BusinessEconomyPakistan

Pakistan Gets $700m from IMF, UAE Extends $2b Loan

Pakistan has received a $700 million loan tranche from the International Monetary Fund (IMF) as part of its $3 billion bailout programme, the State Bank of Pakistan (SBP).

The loan tranche was approved by the IMF Executive Board last week after completing its first review of Pakistan’s economic performance under the nine-month Stand-By Arrangement (SBA) that was agreed in July last year.

The SBA aims to support Pakistan’s efforts to stabilize its economy, reduce its fiscal and external imbalances, and create space for social and development spending. The IMF also provides a framework for financial assistance from other multilateral and bilateral partners.

With the latest disbursement, Pakistan has received about $1.9 billion from the IMF under the SBA. The remaining amount will be phased over the duration of the programme, subject to quarterly reviews.

The IMF praised Pakistan’s policy implementation under the SBA, noting that there were “tentative signs of activity picking-up and external pressures easing”. The IMF also acknowledged the challenging steps taken by Pakistan to bring electricity and gas prices closer to costs in 2023, and urged the authorities to continue with regular adjustments and reforms in the power sector.

However, the IMF also warned that Pakistan’s economic outlook remains uncertain and subject to downside risks, especially from the ongoing global energy crisis and the Covid-19 pandemic. The IMF called for steadfast policy implementation and vigilance to safeguard macroeconomic stability and protect the most vulnerable segments of the society.

To secure the IMF bailout, Pakistan had to implement tough measures, such as a revamped budget, a record interest rate hike, and painful increases in electricity and gas prices. These measures fuelled all-time high inflation of 38% year-on-year in May, which is still hovering above 30%.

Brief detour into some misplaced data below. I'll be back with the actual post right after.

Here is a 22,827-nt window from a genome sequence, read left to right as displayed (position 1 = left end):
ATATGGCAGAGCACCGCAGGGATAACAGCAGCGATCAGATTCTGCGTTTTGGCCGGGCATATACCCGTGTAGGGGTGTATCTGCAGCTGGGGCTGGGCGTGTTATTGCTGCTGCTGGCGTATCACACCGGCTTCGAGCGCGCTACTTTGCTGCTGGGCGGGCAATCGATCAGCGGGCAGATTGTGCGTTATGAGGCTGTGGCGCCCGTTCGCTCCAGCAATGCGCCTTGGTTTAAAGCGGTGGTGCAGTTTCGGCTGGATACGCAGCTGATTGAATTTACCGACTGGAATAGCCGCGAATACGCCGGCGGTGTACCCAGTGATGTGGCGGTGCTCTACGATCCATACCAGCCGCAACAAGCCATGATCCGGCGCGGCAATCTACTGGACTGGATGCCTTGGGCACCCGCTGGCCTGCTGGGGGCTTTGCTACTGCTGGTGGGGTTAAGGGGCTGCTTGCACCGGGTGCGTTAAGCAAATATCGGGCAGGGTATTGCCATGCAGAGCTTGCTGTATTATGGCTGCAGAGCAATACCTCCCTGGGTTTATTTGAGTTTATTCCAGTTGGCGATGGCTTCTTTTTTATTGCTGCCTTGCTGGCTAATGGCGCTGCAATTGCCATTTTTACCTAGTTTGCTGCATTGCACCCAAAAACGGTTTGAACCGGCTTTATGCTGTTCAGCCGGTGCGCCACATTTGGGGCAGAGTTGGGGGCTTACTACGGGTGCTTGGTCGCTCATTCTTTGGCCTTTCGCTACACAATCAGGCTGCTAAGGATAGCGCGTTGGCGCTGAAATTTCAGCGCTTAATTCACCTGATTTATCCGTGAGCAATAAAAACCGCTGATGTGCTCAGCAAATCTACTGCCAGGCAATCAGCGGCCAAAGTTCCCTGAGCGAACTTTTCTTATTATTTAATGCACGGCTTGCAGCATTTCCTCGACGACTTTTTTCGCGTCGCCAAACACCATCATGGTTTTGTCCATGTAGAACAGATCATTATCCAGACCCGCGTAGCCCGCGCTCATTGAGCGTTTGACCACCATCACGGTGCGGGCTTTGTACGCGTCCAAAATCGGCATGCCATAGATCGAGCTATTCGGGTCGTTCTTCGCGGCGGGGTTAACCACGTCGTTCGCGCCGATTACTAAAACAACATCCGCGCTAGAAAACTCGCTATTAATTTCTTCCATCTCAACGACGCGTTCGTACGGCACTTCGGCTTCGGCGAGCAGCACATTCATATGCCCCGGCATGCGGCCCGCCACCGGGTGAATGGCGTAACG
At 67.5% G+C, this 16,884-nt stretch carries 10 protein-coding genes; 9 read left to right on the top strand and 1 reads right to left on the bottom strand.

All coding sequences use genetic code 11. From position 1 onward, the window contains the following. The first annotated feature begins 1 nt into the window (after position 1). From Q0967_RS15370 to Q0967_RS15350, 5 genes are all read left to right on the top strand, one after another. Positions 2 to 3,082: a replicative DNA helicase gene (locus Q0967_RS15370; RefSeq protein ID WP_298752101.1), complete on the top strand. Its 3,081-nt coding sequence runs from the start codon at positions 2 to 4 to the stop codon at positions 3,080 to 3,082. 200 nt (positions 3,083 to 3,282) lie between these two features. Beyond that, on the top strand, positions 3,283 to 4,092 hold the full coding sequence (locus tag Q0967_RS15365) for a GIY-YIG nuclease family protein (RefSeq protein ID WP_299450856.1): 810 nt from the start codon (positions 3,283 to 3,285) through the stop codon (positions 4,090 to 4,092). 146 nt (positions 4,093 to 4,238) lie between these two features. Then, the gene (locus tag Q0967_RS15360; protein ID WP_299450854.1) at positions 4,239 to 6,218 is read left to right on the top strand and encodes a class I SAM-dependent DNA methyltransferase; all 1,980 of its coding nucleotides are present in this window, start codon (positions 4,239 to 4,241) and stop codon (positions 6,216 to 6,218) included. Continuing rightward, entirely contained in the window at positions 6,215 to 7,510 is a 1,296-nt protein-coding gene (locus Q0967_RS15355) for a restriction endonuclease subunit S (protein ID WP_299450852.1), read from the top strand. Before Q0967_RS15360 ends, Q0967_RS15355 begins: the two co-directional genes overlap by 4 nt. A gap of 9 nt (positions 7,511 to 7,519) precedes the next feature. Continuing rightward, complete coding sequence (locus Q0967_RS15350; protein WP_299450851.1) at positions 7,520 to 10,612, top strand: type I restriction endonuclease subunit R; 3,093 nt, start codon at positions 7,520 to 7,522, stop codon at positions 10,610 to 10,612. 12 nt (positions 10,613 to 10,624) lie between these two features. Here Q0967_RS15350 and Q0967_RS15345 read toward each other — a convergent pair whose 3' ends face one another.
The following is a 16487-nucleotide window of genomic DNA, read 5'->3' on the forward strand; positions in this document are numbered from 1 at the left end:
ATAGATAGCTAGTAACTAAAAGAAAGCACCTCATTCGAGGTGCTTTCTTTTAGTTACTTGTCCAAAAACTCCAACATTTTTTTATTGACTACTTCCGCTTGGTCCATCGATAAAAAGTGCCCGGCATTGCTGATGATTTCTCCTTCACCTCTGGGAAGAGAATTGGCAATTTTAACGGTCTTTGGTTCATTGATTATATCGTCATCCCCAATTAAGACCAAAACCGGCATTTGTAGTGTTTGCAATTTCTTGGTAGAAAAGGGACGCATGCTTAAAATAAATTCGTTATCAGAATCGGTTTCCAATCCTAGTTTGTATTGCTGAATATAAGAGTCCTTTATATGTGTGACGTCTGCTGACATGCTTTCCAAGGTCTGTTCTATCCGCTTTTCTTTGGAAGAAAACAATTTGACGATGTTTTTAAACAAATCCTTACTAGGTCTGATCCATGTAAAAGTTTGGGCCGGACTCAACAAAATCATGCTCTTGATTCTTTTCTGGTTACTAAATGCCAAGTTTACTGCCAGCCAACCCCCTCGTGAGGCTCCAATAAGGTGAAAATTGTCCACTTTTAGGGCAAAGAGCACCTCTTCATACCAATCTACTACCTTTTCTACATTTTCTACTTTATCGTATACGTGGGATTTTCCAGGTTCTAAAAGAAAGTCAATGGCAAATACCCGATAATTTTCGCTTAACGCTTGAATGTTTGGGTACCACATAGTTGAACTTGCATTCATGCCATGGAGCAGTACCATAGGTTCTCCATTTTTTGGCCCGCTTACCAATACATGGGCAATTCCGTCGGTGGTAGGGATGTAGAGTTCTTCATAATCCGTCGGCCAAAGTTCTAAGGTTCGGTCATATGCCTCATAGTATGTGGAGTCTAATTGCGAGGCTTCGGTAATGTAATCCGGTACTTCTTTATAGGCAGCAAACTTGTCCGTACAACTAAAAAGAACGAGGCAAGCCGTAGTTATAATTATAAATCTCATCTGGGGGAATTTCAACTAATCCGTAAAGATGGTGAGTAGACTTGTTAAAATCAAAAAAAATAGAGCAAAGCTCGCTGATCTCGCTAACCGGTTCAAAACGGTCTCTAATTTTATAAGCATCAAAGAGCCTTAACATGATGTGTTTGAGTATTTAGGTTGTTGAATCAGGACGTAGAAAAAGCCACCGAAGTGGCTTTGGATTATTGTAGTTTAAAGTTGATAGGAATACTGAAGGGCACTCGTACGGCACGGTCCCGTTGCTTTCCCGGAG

The IMF also required Pakistan to raise $1.34 billion in new taxation to meet fiscal targets. The IMF said that Pakistan’s fiscal performance in the first quarter of FY24 was broadly in line with the programme, but stressed the need to mobilize more revenues, enhance tax administration, and improve public financial management.

As Pakistan has secured the IMF loan, analysts expect the country to receive more loans from other sources. In a statement, the SBP also confirmed that the United Arab Emirates (UAE) has rolled over two $1 billion deposits, which were maturing in January 2024, for another year.

The UAE deposits were part of a $6.2 billion financial package that the Gulf country had pledged to Pakistan in 2019, along with Saudi Arabia and Qatar. The package included $3 billion in cash assistance and $3.2 billion in deferred oil payments.

The UAE’s decision to extend the deposits came as a relief for Pakistan, which is facing a tight external financing situation. Pakistan’s foreign exchange reserves stood at $18.9 billion as of January 7, 2024, which cover about three months of imports.

Pakistan is also in talks with China, its largest creditor, to reschedule some of its bilateral debt under the G20 Debt Service Suspension Initiative (DSSI). Pakistan has already availed $3.7 billion in debt relief from the G20 countries and the Paris Club under the DSSI, which has been extended till June 2024.

Back to top button